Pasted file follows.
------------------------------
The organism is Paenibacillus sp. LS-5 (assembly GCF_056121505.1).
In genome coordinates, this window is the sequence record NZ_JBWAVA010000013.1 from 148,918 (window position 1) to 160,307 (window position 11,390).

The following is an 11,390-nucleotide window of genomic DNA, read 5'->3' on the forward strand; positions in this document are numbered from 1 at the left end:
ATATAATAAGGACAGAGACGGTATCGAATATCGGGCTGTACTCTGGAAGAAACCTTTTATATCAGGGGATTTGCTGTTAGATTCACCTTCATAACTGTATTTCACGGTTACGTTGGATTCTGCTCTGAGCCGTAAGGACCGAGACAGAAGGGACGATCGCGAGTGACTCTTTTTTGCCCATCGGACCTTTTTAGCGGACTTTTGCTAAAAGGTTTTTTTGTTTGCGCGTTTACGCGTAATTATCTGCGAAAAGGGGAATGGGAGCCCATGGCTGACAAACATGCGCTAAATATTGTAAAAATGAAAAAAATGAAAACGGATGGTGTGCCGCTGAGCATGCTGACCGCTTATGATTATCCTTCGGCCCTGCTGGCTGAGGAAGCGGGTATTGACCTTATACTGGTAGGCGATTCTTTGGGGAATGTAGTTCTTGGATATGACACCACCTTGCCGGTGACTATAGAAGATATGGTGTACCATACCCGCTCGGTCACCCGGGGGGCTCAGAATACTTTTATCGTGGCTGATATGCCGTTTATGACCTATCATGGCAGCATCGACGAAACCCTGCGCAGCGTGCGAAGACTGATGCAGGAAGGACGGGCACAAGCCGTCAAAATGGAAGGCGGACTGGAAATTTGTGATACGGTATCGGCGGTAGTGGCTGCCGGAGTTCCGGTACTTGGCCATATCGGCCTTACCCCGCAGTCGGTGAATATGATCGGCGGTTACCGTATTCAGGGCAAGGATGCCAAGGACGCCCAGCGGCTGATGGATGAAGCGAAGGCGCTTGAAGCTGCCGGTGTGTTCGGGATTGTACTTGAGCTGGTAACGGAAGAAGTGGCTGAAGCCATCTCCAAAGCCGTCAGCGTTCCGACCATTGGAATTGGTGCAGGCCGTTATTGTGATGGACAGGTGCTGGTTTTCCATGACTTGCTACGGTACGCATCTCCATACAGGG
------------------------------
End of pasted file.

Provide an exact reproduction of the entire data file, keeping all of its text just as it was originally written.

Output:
The organism is Paenibacillus sp. LS-5 (assembly GCF_056121505.1).
In genome coordinates, this window is the sequence record NZ_JBWAVA010000013.1 from 148,918 (window position 1) to 160,307 (window position 11,390).

The following is an 11,390-nucleotide window of genomic DNA, read 5'->3' on the forward strand; positions in this document are numbered from 1 at the left end:
ATATAATAAGGACAGAGACGGTATCGAATATCGGGCTGTACTCTGGAAGAAACCTTTTATATCAGGGGATTTGCTGTTAGATTCACCTTCATAACTGTATTTCACGGTTACGTTGGATTCTGCTCTGAGCCGTAAGGACCGAGACAGAAGGGACGATCGCGAGTGACTCTTTTTTGCCCATCGGACCTTTTTAGCGGACTTTTGCTAAAAGGTTTTTTTGTTTGCGCGTTTACGCGTAATTATCTGCGAAAAGGGGAATGGGAGCCCATGGCTGACAAACATGCGCTAAATATTGTAAAAATGAAAAAAATGAAAACGGATGGTGTGCCGCTGAGCATGCTGACCGCTTATGATTATCCTTCGGCCCTGCTGGCTGAGGAAGCGGGTATTGACCTTATACTGGTAGGCGATTCTTTGGGGAATGTAGTTCTTGGATATGACACCACCTTGCCGGTGACTATAGAAGATATGGTGTACCATACCCGCTCGGTCACCCGGGGGGCTCAGAATACTTTTATCGTGGCTGATATGCCGTTTATGACCTATCATGGCAGCATCGACGAAACCCTGCGCAGCGTGCGAAGACTGATGCAGGAAGGACGGGCACAAGCCGTCAAAATGGAAGGCGGACTGGAAATTTGTGATACGGTATCGGCGGTAGTGGCTGCCGGAGTTCCGGTACTTGGCCATATCGGCCTTACCCCGCAGTCGGTGAATATGATCGGCGGTTACCGTATTCAGGGCAAGGATGCCAAGGACGCCCAGCGGCTGATGGATGAAGCGAAGGCGCTTGAAGCTGCCGGTGTGTTCGGGATTGTACTTGAGCTGGTAACGGAAGAAGTGGCTGAAGCCATCTCCAAAGCCGTCAGCGTTCCGACCATTGGAATTGGTGCAGGCCGTTATTGTGATGGACAGGTGCTGGTTTTCCATGACTTGCTACGGTACGCATCTCCATACAGGG